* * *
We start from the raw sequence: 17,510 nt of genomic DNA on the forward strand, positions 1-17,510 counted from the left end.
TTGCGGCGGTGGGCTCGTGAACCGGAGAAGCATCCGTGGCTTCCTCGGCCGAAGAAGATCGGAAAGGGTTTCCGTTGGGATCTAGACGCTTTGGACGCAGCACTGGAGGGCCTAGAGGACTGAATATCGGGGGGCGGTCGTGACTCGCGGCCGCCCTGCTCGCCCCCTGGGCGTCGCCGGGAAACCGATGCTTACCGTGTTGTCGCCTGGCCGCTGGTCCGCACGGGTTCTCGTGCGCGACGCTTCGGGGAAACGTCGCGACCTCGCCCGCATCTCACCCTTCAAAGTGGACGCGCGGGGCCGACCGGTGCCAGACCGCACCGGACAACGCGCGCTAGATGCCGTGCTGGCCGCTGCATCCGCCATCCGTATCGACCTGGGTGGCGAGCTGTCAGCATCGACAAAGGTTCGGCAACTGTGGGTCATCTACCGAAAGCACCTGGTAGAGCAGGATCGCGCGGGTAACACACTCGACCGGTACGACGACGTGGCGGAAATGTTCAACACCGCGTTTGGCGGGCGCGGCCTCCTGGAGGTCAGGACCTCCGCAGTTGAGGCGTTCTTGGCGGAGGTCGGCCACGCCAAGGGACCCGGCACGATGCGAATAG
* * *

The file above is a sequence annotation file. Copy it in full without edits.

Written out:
We start from the raw sequence: 17,510 nt of genomic DNA on the forward strand, positions 1-17,510 counted from the left end.
TTGCGGCGGTGGGCTCGTGAACCGGAGAAGCATCCGTGGCTTCCTCGGCCGAAGAAGATCGGAAAGGGTTTCCGTTGGGATCTAGACGCTTTGGACGCAGCACTGGAGGGCCTAGAGGACTGAATATCGGGGGGCGGTCGTGACTCGCGGCCGCCCTGCTCGCCCCCTGGGCGTCGCCGGGAAACCGATGCTTACCGTGTTGTCGCCTGGCCGCTGGTCCGCACGGGTTCTCGTGCGCGACGCTTCGGGGAAACGTCGCGACCTCGCCCGCATCTCACCCTTCAAAGTGGACGCGCGGGGCCGACCGGTGCCAGACCGCACCGGACAACGCGCGCTAGATGCCGTGCTGGCCGCTGCATCCGCCATCCGTATCGACCTGGGTGGCGAGCTGTCAGCATCGACAAAGGTTCGGCAACTGTGGGTCATCTACCGAAAGCACCTGGTAGAGCAGGATCGCGCGGGTAACACACTCGACCGGTACGACGACGTGGCGGAAATGTTCAACACCGCGTTTGGCGGGCGCGGCCTCCTGGAGGTCAGGACCTCCGCAGTTGAGGCGTTCTTGGCGGAGGTCGGCCACGCCAAGGGACCCGGCACGATGCGAATAG